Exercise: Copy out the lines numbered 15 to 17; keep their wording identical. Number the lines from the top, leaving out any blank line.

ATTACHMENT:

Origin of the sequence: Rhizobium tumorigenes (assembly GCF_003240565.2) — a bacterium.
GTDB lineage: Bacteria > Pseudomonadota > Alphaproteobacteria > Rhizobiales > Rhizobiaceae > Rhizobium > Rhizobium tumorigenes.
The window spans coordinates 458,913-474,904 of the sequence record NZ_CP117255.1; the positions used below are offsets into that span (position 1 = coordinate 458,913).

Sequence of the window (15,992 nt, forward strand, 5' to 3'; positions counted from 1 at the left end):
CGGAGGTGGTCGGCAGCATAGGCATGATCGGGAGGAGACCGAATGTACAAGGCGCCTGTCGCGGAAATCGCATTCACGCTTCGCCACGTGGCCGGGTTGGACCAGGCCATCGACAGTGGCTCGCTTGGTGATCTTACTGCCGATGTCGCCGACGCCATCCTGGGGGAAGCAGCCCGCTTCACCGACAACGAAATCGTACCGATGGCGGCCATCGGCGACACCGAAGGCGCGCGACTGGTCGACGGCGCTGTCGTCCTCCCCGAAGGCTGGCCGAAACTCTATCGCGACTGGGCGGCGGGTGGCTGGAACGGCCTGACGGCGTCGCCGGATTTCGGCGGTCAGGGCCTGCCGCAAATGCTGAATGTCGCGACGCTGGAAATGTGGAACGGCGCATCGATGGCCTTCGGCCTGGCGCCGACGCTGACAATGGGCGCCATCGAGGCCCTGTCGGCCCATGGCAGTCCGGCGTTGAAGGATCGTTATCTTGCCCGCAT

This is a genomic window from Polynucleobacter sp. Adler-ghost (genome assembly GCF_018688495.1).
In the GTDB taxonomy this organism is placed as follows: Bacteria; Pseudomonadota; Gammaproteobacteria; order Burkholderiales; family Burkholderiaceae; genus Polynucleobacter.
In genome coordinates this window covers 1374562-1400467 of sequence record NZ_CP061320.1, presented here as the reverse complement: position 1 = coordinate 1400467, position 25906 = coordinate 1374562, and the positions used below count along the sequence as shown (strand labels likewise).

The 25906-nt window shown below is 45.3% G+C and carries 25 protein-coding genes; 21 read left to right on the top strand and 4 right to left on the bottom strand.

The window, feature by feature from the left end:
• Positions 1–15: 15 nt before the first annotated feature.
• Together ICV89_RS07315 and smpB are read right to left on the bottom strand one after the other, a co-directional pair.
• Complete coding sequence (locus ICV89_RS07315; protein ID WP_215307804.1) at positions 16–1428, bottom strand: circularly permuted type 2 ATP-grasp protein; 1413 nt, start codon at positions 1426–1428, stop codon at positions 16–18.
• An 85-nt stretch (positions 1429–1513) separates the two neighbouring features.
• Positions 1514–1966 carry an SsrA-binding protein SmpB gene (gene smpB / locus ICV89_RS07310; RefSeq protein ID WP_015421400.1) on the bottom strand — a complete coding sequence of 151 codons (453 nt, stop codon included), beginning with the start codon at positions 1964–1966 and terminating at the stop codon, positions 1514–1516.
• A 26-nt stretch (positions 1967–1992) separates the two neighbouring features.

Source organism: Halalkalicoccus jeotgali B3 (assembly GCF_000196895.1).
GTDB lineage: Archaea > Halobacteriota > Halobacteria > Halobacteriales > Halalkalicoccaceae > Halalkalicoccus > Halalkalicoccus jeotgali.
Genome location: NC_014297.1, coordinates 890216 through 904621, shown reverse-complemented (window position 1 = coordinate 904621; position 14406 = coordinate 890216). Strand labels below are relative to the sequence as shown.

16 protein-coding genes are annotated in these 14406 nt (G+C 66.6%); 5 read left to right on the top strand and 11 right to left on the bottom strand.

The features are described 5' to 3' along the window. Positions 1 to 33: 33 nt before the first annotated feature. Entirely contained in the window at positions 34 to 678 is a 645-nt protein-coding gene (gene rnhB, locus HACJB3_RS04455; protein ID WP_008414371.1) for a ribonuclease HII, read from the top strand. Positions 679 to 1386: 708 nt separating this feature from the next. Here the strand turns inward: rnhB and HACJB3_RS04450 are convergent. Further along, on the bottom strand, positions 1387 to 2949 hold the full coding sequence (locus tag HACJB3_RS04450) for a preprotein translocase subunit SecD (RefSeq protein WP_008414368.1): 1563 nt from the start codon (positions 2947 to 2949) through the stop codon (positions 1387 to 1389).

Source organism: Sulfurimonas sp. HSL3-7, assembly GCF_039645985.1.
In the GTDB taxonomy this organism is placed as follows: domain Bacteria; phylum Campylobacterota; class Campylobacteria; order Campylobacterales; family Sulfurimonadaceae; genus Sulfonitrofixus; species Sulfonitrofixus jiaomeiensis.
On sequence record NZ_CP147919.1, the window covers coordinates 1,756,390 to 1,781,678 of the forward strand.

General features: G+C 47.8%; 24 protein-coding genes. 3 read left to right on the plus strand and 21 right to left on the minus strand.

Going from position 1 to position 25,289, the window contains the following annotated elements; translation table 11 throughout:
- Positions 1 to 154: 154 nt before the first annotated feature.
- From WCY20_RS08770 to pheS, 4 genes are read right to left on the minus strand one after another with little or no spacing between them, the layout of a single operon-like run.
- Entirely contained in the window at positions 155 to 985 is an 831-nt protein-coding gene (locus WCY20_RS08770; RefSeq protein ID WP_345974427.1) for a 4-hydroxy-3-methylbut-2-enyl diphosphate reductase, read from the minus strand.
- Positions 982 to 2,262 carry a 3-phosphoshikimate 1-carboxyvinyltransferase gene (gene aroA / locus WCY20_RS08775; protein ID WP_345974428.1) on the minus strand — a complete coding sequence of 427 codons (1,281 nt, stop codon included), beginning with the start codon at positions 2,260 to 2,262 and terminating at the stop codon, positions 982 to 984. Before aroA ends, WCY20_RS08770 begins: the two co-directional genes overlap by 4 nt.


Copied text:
• Positions 1514–1966 carry an SsrA-binding protein SmpB gene (gene smpB / locus ICV89_RS07310; RefSeq protein ID WP_015421400.1) on the bottom strand — a complete coding sequence of 151 codons (453 nt, stop codon included), beginning with the start codon at positions 1964–1966 and terminating at the stop codon, positions 1514–1516.
• A 26-nt stretch (positions 1967–1992) separates the two neighbouring features.

Source organism: Halalkalicoccus jeotgali B3 (assembly GCF_000196895.1).